Supreme Court confirms liability of online auction sites

The First Senate of the German Federal Supreme Court has confirmed its landmark decision (Case IZR 304/01, March 11 2004) that providers of online auction platforms can be held liable for trademark infringement resulting from the sale of counterfeit goods by third parties (for further details please see “Online auction site is found liable for sale of fake Rolex watches”). This latest decision (Case IZR 73/05, April 30 2008) is yet to be published; its key features have been provided by a press release of the court.
The claimants produce and distribute watches under the trademark ROLEX. The defendant is the provider of the online auction platform Ricardo. Third parties had offered counterfeit Rolex watches (which were explicitly labelled as imitations) on the website.
The claimants sought a cease and desist order based on liability for trademark infringement. The Court of Appeal dismissed the claim. The Supreme Court subsequently reversed the decision and remanded the case to the Court of Appeal with directions to ascertain whether the defendant had the possibility  to prevent the infringements. On remand, the Court of Appeal granted the claim. This decision has now been affirmed by the Supreme Court.
The Supreme Court confirmed previous jurisprudence that the liability privilege of hosts of auction websites under the German Telemedia Act applies only to responsibility under criminal law and liability for damages. However, it does not apply to claims for cease and desist. According to the court, an internet auction provider can generally be held liable for infringement on the grounds that its platform enables the offering of counterfeit products.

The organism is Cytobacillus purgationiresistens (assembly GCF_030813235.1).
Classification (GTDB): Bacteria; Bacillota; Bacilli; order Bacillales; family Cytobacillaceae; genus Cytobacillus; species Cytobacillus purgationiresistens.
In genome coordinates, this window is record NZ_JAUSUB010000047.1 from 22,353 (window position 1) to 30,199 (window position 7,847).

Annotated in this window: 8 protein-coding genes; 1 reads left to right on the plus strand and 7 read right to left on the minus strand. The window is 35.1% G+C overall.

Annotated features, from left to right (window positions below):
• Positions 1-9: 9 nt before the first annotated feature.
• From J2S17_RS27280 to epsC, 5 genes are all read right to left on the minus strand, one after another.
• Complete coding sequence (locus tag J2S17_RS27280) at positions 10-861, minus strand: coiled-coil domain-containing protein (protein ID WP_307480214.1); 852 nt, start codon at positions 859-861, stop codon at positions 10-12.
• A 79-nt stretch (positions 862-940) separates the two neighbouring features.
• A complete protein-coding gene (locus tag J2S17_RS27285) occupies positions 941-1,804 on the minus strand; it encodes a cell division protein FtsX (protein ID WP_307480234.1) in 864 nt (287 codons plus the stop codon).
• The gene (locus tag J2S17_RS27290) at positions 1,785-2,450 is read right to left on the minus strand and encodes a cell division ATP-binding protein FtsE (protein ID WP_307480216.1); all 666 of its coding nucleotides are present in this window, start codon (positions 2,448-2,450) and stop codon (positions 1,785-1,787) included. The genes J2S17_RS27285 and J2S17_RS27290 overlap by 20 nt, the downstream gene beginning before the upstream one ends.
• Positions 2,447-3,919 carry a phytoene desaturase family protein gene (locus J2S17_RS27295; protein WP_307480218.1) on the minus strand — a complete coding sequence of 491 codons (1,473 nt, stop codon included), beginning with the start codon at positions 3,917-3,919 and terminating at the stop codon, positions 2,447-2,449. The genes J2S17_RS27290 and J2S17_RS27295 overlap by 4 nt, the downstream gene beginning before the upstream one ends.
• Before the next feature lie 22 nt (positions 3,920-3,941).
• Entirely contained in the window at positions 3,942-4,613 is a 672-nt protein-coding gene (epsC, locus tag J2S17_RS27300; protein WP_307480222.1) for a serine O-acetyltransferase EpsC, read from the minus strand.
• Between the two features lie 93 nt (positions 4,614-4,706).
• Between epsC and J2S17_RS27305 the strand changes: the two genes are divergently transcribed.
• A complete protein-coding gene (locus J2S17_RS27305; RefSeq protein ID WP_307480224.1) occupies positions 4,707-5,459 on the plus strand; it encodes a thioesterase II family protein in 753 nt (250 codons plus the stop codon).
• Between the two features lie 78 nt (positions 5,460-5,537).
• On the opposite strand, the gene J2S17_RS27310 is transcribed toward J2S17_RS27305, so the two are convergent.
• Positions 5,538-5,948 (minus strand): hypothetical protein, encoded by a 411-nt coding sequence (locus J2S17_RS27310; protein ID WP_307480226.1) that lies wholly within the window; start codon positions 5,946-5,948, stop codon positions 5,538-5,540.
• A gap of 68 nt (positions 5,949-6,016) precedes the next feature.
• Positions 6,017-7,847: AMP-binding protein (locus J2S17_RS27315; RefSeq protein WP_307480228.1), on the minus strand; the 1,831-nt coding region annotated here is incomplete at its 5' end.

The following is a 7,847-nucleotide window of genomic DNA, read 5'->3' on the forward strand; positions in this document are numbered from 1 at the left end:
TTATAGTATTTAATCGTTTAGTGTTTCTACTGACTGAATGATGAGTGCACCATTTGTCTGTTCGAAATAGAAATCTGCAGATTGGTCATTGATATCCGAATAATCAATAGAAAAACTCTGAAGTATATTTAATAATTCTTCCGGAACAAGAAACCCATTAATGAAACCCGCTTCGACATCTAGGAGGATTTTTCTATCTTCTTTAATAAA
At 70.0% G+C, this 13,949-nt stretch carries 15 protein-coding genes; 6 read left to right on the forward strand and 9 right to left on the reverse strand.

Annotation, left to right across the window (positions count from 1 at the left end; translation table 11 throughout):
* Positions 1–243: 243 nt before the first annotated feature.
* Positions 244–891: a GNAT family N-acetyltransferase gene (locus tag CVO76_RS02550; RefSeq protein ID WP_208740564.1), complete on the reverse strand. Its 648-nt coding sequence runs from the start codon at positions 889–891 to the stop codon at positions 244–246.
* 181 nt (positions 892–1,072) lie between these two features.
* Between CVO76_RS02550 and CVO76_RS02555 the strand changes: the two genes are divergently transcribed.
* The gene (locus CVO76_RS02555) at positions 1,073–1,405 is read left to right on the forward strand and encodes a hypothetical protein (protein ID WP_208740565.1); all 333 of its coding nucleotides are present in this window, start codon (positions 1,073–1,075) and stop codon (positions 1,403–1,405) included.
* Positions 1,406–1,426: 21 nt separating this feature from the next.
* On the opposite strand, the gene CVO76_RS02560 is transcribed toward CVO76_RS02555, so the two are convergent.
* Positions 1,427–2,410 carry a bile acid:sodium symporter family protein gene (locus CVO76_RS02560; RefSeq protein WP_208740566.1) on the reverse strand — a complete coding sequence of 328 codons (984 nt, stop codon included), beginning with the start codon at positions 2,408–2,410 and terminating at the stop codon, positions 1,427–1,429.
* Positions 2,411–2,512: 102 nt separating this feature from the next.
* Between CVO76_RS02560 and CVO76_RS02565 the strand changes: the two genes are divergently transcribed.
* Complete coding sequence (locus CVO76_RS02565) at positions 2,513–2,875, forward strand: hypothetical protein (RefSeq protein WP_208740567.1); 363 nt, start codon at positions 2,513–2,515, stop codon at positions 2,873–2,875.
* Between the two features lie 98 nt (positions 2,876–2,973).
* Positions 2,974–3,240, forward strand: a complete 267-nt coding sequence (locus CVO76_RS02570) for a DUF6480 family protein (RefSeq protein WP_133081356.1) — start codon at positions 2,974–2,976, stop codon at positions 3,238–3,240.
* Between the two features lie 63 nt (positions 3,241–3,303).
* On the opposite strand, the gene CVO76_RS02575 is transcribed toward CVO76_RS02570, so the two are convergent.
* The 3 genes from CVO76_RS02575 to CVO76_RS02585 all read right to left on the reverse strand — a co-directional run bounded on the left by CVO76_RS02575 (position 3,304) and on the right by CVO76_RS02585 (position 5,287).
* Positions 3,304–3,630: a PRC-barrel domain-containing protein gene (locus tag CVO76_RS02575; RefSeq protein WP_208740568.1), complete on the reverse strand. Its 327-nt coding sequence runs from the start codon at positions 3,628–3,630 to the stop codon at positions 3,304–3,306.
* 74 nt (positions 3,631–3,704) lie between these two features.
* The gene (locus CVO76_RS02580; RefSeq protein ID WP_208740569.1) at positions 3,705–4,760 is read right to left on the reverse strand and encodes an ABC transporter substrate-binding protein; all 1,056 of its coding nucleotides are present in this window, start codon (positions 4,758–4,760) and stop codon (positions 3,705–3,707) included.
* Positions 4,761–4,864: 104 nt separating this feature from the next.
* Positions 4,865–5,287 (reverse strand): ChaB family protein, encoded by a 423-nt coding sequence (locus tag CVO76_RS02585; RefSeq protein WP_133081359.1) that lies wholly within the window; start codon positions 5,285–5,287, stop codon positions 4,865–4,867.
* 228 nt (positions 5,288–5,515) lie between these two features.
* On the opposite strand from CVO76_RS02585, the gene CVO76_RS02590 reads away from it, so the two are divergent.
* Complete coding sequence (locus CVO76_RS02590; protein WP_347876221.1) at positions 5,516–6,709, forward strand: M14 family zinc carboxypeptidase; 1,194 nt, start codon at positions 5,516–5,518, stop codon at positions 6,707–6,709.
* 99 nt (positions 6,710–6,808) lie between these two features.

The court further held that the third-party vendors of counterfeit products must have acted for commercial purposes and/or on a commercial scale in order to warrant a finding of trademark infringement.
The court emphasized that it would be unreasonable to impose on providers of online auctions an obligation to check every single offers on their websites. However, where a provider has been notified of a clear and obvious infringement, it is obliged to block the relevant auction immediately and take all possible and reasonable measures to avoid futur infringements.
In the case at hand, the court concluded that:
  • the vendors had acted on a commercial scale (at least in some cases); and
  • the defendant was aware of prior infringements of the ROLEX trademark by third parties on its platform.
Therefore, the defendant was obliged to implement monitoring measures in order to prevent further infringements. However, the court found that the defendant had failed to prove that it had implemented the necessary measures. Consequently, the court held that the defendant had failed to fulfil its legal obligations.

Florian Schwab and Ingrid Vilsmeier, Boehmert & Boehmert, Munich

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